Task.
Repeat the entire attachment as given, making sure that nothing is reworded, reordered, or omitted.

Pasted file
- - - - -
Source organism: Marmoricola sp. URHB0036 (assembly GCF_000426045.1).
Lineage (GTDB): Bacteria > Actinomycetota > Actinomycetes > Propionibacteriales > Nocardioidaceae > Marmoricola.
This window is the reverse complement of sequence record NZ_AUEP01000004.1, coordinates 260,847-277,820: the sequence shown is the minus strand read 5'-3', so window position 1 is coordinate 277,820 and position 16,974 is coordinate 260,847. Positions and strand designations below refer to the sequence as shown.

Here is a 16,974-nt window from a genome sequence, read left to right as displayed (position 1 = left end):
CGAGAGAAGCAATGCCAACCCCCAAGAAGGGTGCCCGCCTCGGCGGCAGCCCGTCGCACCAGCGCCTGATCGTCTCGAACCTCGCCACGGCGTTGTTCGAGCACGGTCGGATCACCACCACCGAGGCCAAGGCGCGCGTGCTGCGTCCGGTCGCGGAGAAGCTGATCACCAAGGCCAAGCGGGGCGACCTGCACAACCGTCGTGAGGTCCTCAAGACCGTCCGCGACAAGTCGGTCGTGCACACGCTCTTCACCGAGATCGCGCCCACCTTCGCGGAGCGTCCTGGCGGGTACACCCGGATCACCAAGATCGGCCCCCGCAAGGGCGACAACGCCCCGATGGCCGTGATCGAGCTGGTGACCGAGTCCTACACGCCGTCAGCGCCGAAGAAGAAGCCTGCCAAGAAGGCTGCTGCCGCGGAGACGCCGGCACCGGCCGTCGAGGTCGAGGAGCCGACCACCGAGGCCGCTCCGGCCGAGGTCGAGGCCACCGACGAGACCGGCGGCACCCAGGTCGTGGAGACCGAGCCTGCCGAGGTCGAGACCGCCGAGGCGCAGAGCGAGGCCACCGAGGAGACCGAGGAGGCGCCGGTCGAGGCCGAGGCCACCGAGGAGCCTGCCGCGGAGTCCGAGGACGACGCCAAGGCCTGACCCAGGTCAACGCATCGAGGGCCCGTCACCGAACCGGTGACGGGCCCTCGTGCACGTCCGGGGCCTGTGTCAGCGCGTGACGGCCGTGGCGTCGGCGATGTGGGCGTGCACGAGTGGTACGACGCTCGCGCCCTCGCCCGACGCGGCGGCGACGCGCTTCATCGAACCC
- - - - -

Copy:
Source organism: Marmoricola sp. URHB0036 (assembly GCF_000426045.1).
Lineage (GTDB): Bacteria > Actinomycetota > Actinomycetes > Propionibacteriales > Nocardioidaceae > Marmoricola.
This window is the reverse complement of sequence record NZ_AUEP01000004.1, coordinates 260,847-277,820: the sequence shown is the minus strand read 5'-3', so window position 1 is coordinate 277,820 and position 16,974 is coordinate 260,847. Positions and strand designations below refer to the sequence as shown.

Here is a 16,974-nt window from a genome sequence, read left to right as displayed (position 1 = left end):
CGAGAGAAGCAATGCCAACCCCCAAGAAGGGTGCCCGCCTCGGCGGCAGCCCGTCGCACCAGCGCCTGATCGTCTCGAACCTCGCCACGGCGTTGTTCGAGCACGGTCGGATCACCACCACCGAGGCCAAGGCGCGCGTGCTGCGTCCGGTCGCGGAGAAGCTGATCACCAAGGCCAAGCGGGGCGACCTGCACAACCGTCGTGAGGTCCTCAAGACCGTCCGCGACAAGTCGGTCGTGCACACGCTCTTCACCGAGATCGCGCCCACCTTCGCGGAGCGTCCTGGCGGGTACACCCGGATCACCAAGATCGGCCCCCGCAAGGGCGACAACGCCCCGATGGCCGTGATCGAGCTGGTGACCGAGTCCTACACGCCGTCAGCGCCGAAGAAGAAGCCTGCCAAGAAGGCTGCTGCCGCGGAGACGCCGGCACCGGCCGTCGAGGTCGAGGAGCCGACCACCGAGGCCGCTCCGGCCGAGGTCGAGGCCACCGACGAGACCGGCGGCACCCAGGTCGTGGAGACCGAGCCTGCCGAGGTCGAGACCGCCGAGGCGCAGAGCGAGGCCACCGAGGAGACCGAGGAGGCGCCGGTCGAGGCCGAGGCCACCGAGGAGCCTGCCGCGGAGTCCGAGGACGACGCCAAGGCCTGACCCAGGTCAACGCATCGAGGGCCCGTCACCGAACCGGTGACGGGCCCTCGTGCACGTCCGGGGCCTGTGTCAGCGCGTGACGGCCGTGGCGTCGGCGATGTGGGCGTGCACGAGTGGTACGACGCTCGCGCCCTCGCCCGACGCGGCGGCGACGCGCTTCATCGAACCC